The answer is: not much, except they were the subjects of two different talks by apostles at General Conference during the morning session April 1.
To sum up, Elder Nelson called into question completely materialistic, non-theistic explanations for the existence of the world, and said that relying only on the Big Bang theory (the actual theory, not the TV show) is a bit short-sighted. In a later talk, Elder Christofferson reminded people that the Church is a church of revelation and that spending your time on hermeneutics and exegesis was to spend some time speaking and reading about God but to ignore the power thereof.
The reaction of some of my more intellectual friends to these talks was interesting. One friend who has a PhD in biology said Elder Nelson’s comments were “anti-science.” There was widespread concern that the apostles are encouraging anti-intellectualism.
I found these talks completely uncontroversial and in line with many, many other things said by apostles over the years. But let’s take a look.
First, what exactly did Elder Nelson say? To quote the Church News:
Elder Nelson said a loving God has provided His children with physical and spiritual gifts. Each organ of the body is a wondrous gift from God — from the eyes to the heart and to the body’s remarkable ability to heal and renew itself.
“Yet some people erroneously think that these marvelous physical attributes happened by chance or resulted from a big bang somewhere. Ask yourself, ‘Could an explosion in a printing shop produce a dictionary?’ The likelihood is most remote. But if so, it could never heal its own torn pages or reproduce its own newer editions.”
And what exactly did Elder Christofferson say? You can watch it here.
In some faith traditions, theologians claim equal teaching authority with the ecclasiastical hierarchy, and doctrinal matters may become a contest of opinions between them…others place primary emphasis on the reasoning of post-apostologic theologians or on biblical hermeneutics and exegesis…we value scholarship that enhances understanding, but in the church today just as anciently, establishing the doctrine of Christ…is a matter of divine revelation to those the Lord endows with apostolic authority.”
To sum up Elder Nelson: we did not come here by accident. We were created by a marvelous Creator.
To sum up Elder Christofferson: This is a church of revelation from God, not a church whose doctrines are created by men.
As I say, these are statements that have been made hundreds of times by apostles in the past in many different ways.
I think the “anti-science” claim must be addressed. I will admit this is a bit of a sore spot for me and pushes some buttons.
Here is why: “anti-science” is a code phrase used by the politically correct intellectual elite to put down anybody who does not accept the current consensus on controversial scientific matters. If you don’t accept everything the atheist Richard Dawkins says about evolution, you are “anti-science.” If you do not accept everything the clown Al Gore says about global warming, I mean climate change, you are “anti-science.”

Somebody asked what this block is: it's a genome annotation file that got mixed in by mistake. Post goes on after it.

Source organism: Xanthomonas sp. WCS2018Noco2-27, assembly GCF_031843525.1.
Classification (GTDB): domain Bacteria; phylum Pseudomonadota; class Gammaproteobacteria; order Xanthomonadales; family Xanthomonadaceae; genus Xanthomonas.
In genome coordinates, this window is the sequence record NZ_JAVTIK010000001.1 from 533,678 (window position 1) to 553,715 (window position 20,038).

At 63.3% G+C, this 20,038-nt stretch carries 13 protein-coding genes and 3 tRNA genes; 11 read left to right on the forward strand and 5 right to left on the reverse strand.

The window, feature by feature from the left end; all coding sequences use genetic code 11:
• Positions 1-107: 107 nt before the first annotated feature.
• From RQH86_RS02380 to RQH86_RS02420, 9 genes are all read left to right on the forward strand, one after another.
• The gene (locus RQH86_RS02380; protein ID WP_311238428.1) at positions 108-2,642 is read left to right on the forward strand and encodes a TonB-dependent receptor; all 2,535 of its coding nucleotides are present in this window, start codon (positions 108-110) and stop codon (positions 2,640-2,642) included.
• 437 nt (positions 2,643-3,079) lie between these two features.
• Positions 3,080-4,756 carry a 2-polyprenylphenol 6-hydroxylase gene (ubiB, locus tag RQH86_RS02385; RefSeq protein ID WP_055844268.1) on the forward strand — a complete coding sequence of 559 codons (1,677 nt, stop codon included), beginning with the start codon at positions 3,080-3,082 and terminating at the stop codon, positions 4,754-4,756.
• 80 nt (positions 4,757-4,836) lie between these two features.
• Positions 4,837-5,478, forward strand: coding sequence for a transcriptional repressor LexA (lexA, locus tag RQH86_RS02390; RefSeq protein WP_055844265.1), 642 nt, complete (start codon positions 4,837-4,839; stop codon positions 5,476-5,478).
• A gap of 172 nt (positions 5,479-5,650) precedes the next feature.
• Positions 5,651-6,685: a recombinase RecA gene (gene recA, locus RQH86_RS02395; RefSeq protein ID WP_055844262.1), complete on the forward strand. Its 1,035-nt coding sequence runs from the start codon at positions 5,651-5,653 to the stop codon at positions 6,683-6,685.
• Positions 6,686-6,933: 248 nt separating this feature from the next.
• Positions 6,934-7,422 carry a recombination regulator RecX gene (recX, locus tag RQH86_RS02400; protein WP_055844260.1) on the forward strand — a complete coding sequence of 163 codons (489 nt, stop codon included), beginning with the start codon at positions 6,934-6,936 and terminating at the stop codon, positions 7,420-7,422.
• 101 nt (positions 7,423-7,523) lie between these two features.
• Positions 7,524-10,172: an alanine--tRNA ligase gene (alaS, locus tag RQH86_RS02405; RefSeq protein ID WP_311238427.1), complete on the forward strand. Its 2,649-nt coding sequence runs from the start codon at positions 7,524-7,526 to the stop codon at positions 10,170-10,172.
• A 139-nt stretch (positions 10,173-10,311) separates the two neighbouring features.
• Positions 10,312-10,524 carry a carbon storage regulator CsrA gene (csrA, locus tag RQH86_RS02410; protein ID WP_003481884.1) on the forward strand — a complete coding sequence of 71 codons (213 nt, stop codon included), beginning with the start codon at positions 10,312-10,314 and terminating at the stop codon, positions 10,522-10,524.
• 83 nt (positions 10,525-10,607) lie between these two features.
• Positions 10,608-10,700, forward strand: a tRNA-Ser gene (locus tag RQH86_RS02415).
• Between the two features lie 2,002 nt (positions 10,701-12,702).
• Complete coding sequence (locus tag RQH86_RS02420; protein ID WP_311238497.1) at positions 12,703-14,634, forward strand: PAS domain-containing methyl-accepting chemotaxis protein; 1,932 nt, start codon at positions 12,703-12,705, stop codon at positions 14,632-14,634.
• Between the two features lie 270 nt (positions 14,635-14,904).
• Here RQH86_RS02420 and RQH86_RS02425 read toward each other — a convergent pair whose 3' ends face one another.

By this logic, Elder Nelson, who by the way is a medical doctor and spent many years doing plenty of science, is therefore “anti-science” because of a few comments at General Conference. (Elder Nelson helped develop the first heart-lung machine and was the first doctor in Utah to perform open-heart surgery, but of course that must because he is “anti-science.”).
We must be as clear as possible: if we read Elder Nelson in context, he was not attacking people who believe in evolution. There are plenty of very smart people, including many of my best personal friends, who believe in evolution and also believe in God. He was simply saying that if you believe that we came here by chance (ie, with no role for a Creator), you are taking a stand that creates logical difficulties.
It also must be disappointing for many intellectual Mormons out there that when they hear the word “hermeneutics” used by an Apostle it is to warn people not to rely too much on hermeneutics. From a purely emotional standpoint, it must hurt a bit to hear your field downplayed in this way. But again, once you read and/or hear the comment in context, what Elder Christofferson said becomes completely uncontroversial. What he is saying is: we are a religion of revelation and divine authority, and it is revelation that drives doctrine, not endless study and endless arguing. If you listen to the entire talk, his point is that our doctrine is actually quite simple and can even be understood by children.
The concern among some of my intellectual friends seems to be that they will have quotes thrown at them saying, “see, the apostles have said the big bang never happened,” and “why do we have to study all these old texts — we only need to rely on revelation!” And it is likely these things will be said. My advice is: print out a copy of the entire talk and show the skeptic what the apostles actually said in context. The truth will set them free.